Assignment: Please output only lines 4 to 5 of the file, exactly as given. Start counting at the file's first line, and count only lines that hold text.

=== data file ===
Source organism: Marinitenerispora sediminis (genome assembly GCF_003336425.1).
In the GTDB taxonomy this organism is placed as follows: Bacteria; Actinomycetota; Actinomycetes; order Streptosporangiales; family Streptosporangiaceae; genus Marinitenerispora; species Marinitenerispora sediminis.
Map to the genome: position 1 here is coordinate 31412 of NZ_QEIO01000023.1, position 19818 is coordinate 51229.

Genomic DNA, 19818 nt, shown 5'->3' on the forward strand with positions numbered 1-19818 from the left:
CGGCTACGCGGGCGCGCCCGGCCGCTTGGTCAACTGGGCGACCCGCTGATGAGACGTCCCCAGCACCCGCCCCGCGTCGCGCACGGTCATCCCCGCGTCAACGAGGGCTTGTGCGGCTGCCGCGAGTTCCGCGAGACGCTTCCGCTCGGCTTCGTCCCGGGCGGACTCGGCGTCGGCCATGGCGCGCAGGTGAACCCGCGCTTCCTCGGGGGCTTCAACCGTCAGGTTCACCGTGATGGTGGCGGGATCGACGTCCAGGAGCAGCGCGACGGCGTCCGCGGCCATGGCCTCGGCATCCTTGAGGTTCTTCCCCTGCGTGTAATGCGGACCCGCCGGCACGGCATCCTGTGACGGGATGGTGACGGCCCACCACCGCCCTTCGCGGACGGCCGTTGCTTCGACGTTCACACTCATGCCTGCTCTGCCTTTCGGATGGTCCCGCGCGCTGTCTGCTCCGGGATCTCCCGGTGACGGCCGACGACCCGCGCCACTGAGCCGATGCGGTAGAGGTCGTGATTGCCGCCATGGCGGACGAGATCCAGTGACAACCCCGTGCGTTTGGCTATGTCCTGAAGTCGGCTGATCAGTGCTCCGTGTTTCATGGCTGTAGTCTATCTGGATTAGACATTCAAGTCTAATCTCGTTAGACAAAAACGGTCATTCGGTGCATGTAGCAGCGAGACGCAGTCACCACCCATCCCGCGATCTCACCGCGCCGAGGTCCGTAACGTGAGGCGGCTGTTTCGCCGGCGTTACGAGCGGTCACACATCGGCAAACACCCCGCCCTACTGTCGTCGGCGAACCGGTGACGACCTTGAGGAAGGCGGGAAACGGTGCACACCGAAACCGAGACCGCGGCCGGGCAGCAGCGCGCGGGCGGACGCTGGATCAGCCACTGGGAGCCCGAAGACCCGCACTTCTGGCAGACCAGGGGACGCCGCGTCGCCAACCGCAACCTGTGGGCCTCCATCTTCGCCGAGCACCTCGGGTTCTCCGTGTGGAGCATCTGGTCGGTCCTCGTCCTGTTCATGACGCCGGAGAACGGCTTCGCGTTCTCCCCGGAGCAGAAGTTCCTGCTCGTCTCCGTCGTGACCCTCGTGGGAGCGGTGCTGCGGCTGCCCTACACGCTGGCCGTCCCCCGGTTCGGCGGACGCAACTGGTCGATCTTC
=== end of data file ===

Genomic DNA, 19818 nt, shown 5'->3' on the forward strand with positions numbered 1-19818 from the left:
CGGCTACGCGGGCGCGCCCGGCCGCTTGGTCAACTGGGCGACCCGCTGATGAGACGTCCCCAGCACCCGCCCCGCGTCGCGCACGGTCATCCCCGCGTCAACGAGGGCTTGTGCGGCTGCCGCGAGTTCCGCGAGACGCTTCCGCTCGGCTTCGTCCCGGGCGGACTCGGCGTCGGCCATGGCGCGCAGGTGAACCCGCGCTTCCTCGGGGGCTTCAACCGTCAGGTTCACCGTGATGGTGGCGGGATCGACGTCCAGGAGCAGCGCGACGGCGTCCGCGGCCATGGCCTCGGCATCCTTGAGGTTCTTCCCCTGCGTGTAATGCGGACCCGCCGGCACGGCATCCTGTGACGGGATGGTGACGGCCCACCACCGCCCTTCGCGGACGGCCGTTGCTTCGACGTTCACACTCATGCCTGCTCTGCCTTTCGGATGGTCCCGCGCGCTGTCTGCTCCGGGATCTCCCGGTGACGGCCGACGACCCGCGCCACTGAGCCGATGCGGTAGAGGTCGTGATTGCCGCCATGGCGGACGAGATCCAGTGACAACCCCGTGCGTTTGGCTATGTCCTGAAGTCGGCTGATCAGTGCTCCGTGTTTCATGGCTGTAGTCTATCTGGATTAGACATTCAAGTCTAATCTCGTTAGACAAAAACGGTCATTCGGTGCATGTAGCAGCGAGACGCAGTCACCACCCATCCCGCGATCTCACCGCGCCGAGGTCCGTAACGTGAGGCGGCTGTTTCGCCGGCGTTACGAGCGGTCACACATCGGCAAACACCCCGCCCTACTGTCGTCGGCGAACCGGTGACGACCTTGAGGAAGGCGGGAAACGGTGCACACCGAAACCGAGACCGCGGCCGGGCAGCAGCGCGCGGGCGGACGCTGGATCAGCCACTGGGAGCCCGAAGACCCGCACTTCTGGCAGACCAGGGGACGCCGCGTCGCCAACCGCAACCTGTGGGCCTCCATCTTCGCCGAGCACCTCGGGTTCTCCGTGTGGAGCATCTGGTCGGTCCTCGTCCTGTTCATGACGCCGGAGAACGGCTTCGCGTTCTCCCCGGAGCAGAAGTTCCTGCTCGTCTCCGTCGTGACCCTCGTGGGAGCGGTGCTGCGGCTGCCCTACACGCTGGCCGTCCCCCGGTTCGGCGGACGCAACTGGTCGATCTTC